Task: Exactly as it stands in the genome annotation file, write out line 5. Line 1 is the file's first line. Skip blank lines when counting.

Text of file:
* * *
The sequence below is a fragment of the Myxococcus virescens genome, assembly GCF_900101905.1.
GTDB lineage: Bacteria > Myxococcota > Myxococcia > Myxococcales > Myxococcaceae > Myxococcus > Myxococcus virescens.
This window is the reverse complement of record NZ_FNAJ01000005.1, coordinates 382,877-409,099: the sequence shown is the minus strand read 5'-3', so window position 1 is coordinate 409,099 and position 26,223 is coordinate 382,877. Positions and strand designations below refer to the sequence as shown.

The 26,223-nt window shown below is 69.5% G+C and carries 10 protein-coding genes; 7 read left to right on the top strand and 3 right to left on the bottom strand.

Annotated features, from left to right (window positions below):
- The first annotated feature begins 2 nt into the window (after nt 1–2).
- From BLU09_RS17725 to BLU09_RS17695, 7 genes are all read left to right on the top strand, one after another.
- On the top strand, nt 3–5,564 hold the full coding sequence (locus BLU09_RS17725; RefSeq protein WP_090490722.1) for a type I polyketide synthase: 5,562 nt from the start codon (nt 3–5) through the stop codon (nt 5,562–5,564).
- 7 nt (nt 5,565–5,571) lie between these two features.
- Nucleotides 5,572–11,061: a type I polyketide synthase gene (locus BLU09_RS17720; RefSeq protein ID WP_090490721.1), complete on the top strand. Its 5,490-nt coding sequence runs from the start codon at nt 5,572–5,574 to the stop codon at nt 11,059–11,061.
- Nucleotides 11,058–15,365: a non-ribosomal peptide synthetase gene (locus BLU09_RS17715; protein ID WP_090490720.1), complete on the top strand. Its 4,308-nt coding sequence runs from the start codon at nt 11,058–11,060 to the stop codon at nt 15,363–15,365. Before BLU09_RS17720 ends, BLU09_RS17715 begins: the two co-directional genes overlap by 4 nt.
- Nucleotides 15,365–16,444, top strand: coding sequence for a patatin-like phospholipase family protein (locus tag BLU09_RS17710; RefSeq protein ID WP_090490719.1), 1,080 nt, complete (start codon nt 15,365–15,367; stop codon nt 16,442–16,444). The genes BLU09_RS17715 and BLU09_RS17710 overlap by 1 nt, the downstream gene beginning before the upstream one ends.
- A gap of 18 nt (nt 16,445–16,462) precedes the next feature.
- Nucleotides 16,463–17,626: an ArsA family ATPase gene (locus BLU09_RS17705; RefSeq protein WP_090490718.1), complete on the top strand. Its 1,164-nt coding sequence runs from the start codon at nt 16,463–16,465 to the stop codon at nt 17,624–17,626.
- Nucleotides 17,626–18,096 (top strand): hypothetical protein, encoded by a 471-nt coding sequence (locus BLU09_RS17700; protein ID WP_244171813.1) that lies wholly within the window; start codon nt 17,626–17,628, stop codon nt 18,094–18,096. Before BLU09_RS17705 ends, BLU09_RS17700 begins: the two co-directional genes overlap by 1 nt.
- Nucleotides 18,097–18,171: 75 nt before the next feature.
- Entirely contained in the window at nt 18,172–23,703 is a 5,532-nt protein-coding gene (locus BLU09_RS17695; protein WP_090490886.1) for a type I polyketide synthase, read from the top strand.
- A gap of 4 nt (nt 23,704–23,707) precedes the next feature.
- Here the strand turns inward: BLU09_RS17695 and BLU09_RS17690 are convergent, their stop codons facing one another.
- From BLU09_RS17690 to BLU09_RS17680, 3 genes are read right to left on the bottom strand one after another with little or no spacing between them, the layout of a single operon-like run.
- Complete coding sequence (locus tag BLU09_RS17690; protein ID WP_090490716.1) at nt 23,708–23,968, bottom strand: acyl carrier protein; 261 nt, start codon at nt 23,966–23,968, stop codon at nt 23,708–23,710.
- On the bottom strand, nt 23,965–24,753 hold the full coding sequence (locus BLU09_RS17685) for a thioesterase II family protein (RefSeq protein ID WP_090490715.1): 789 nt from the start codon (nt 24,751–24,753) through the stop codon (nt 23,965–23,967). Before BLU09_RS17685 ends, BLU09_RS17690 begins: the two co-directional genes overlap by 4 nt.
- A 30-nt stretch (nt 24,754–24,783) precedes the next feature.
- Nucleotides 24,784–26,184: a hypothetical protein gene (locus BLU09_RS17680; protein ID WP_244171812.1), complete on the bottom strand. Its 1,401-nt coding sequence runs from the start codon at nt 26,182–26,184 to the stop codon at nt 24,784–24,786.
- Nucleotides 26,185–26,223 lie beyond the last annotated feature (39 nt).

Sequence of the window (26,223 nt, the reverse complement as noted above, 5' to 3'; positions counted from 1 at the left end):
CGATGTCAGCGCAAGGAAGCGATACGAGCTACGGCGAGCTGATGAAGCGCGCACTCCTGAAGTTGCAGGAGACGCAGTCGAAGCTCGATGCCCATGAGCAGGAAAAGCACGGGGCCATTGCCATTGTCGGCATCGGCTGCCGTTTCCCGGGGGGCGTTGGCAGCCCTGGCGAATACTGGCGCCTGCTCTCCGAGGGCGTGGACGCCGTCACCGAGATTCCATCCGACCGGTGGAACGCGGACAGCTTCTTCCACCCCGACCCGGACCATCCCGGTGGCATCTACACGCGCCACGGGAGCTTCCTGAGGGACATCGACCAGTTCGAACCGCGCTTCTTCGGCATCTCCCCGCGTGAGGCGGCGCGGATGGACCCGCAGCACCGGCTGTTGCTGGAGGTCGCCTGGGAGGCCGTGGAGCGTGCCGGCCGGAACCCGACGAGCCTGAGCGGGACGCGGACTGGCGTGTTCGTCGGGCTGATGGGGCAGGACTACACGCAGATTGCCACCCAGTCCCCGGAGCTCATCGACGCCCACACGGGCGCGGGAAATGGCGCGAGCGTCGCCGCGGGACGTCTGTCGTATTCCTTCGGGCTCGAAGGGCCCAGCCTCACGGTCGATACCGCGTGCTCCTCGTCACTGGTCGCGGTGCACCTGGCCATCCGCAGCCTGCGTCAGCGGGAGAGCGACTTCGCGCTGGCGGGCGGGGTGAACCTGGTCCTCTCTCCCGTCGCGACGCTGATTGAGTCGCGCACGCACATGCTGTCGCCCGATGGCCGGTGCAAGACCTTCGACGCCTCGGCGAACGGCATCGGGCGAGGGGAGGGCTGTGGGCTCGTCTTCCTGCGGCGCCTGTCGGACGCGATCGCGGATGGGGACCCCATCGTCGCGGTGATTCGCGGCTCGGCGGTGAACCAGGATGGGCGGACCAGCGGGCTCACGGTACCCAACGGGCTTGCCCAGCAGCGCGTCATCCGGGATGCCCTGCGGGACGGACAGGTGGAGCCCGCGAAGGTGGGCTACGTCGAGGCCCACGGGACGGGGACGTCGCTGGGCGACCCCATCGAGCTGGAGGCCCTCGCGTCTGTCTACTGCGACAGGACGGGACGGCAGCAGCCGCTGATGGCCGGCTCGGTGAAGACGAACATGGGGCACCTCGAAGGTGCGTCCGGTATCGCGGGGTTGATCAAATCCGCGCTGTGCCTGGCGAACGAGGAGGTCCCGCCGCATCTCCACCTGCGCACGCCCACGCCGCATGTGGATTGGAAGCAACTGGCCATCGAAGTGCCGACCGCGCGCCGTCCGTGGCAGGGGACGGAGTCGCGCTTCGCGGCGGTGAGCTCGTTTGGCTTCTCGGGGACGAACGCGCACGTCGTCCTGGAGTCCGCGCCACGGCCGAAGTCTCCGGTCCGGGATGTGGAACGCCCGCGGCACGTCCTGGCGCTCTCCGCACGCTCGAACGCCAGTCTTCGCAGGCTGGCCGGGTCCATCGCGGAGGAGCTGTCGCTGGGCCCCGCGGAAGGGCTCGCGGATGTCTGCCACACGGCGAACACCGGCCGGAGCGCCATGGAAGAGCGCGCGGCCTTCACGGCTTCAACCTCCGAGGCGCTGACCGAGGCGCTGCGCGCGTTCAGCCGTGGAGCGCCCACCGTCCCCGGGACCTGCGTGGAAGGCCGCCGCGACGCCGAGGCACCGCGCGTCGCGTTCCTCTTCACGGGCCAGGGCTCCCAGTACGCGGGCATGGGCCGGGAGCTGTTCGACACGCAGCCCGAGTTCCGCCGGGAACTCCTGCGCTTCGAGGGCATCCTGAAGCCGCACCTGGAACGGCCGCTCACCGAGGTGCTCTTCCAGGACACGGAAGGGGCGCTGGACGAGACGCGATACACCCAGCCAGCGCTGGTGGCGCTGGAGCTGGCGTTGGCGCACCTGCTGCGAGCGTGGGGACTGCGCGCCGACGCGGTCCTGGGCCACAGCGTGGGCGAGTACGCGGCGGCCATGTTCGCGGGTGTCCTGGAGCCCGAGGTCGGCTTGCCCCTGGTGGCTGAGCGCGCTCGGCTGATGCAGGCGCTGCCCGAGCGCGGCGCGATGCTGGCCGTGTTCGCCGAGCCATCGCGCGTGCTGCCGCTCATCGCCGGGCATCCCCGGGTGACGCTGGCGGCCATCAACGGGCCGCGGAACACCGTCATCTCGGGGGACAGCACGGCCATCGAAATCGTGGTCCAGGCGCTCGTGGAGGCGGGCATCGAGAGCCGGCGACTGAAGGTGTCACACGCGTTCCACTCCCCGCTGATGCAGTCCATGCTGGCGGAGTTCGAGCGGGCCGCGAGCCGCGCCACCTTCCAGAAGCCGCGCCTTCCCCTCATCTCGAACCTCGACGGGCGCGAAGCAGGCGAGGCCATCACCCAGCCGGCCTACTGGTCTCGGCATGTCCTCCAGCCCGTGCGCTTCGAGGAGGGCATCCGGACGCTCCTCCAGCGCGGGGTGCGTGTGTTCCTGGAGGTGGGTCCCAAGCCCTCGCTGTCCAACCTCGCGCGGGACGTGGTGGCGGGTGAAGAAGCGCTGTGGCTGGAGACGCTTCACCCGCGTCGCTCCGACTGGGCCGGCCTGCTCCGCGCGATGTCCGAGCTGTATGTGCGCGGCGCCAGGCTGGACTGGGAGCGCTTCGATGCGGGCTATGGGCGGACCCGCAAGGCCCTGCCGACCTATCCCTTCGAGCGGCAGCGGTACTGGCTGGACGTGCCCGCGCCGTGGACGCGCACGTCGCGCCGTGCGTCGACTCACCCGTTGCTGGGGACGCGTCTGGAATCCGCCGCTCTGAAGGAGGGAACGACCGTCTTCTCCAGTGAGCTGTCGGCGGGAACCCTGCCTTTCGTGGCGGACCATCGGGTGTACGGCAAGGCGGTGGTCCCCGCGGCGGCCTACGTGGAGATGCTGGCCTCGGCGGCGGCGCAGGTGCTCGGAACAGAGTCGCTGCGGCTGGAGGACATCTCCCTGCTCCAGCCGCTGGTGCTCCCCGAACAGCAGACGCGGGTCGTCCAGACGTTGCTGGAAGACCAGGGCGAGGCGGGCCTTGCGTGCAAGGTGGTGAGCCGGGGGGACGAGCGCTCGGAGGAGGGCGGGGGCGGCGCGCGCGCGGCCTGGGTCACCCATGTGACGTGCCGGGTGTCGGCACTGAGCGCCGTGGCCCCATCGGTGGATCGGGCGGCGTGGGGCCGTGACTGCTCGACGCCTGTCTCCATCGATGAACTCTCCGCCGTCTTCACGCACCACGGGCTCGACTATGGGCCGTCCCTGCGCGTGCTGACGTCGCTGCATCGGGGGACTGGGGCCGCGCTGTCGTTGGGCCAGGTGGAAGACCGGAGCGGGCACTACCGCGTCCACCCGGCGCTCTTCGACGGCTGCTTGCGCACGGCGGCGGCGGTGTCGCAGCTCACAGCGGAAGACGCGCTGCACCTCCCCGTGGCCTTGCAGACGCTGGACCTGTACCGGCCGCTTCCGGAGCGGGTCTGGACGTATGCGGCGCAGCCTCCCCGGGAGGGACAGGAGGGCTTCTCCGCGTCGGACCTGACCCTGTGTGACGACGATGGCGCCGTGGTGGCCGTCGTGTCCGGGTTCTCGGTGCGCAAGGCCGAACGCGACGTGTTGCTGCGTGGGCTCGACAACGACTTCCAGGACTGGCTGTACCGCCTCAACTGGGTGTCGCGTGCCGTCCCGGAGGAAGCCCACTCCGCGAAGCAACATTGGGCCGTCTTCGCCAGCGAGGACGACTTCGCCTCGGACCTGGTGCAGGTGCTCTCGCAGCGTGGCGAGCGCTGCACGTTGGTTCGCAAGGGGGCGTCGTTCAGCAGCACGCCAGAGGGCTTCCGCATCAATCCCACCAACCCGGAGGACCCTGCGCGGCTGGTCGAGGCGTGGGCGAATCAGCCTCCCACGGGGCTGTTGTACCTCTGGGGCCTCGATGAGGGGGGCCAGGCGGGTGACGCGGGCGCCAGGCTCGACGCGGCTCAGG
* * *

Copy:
Annotated features, from left to right (window positions below):